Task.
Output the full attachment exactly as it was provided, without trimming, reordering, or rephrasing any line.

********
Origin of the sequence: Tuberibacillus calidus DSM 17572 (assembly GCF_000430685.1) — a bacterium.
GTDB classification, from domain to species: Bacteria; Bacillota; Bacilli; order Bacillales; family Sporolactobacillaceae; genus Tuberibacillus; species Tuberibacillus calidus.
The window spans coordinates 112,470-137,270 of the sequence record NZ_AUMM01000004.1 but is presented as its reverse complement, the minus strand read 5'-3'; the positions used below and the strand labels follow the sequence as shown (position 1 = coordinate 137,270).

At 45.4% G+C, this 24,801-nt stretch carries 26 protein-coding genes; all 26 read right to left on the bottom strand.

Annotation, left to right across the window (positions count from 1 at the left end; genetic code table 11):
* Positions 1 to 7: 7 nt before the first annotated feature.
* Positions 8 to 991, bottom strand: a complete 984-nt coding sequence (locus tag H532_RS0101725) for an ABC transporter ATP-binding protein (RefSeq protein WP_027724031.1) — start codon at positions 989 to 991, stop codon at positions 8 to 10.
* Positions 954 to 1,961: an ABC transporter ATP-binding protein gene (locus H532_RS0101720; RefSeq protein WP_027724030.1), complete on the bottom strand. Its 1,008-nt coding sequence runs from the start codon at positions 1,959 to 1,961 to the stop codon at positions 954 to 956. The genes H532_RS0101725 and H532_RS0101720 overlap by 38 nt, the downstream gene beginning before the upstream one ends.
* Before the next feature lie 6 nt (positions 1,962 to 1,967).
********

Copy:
Origin of the sequence: Tuberibacillus calidus DSM 17572 (assembly GCF_000430685.1) — a bacterium.
GTDB classification, from domain to species: Bacteria; Bacillota; Bacilli; order Bacillales; family Sporolactobacillaceae; genus Tuberibacillus; species Tuberibacillus calidus.
The window spans coordinates 112,470-137,270 of the sequence record NZ_AUMM01000004.1 but is presented as its reverse complement, the minus strand read 5'-3'; the positions used below and the strand labels follow the sequence as shown (position 1 = coordinate 137,270).

At 45.4% G+C, this 24,801-nt stretch carries 26 protein-coding genes; all 26 read right to left on the bottom strand.

Annotation, left to right across the window (positions count from 1 at the left end; genetic code table 11):
* Positions 1 to 7: 7 nt before the first annotated feature.
* Positions 8 to 991, bottom strand: a complete 984-nt coding sequence (locus tag H532_RS0101725) for an ABC transporter ATP-binding protein (RefSeq protein WP_027724031.1) — start codon at positions 989 to 991, stop codon at positions 8 to 10.
* Positions 954 to 1,961: an ABC transporter ATP-binding protein gene (locus H532_RS0101720; RefSeq protein WP_027724030.1), complete on the bottom strand. Its 1,008-nt coding sequence runs from the start codon at positions 1,959 to 1,961 to the stop codon at positions 954 to 956. The genes H532_RS0101725 and H532_RS0101720 overlap by 38 nt, the downstream gene beginning before the upstream one ends.
* Before the next feature lie 6 nt (positions 1,962 to 1,967).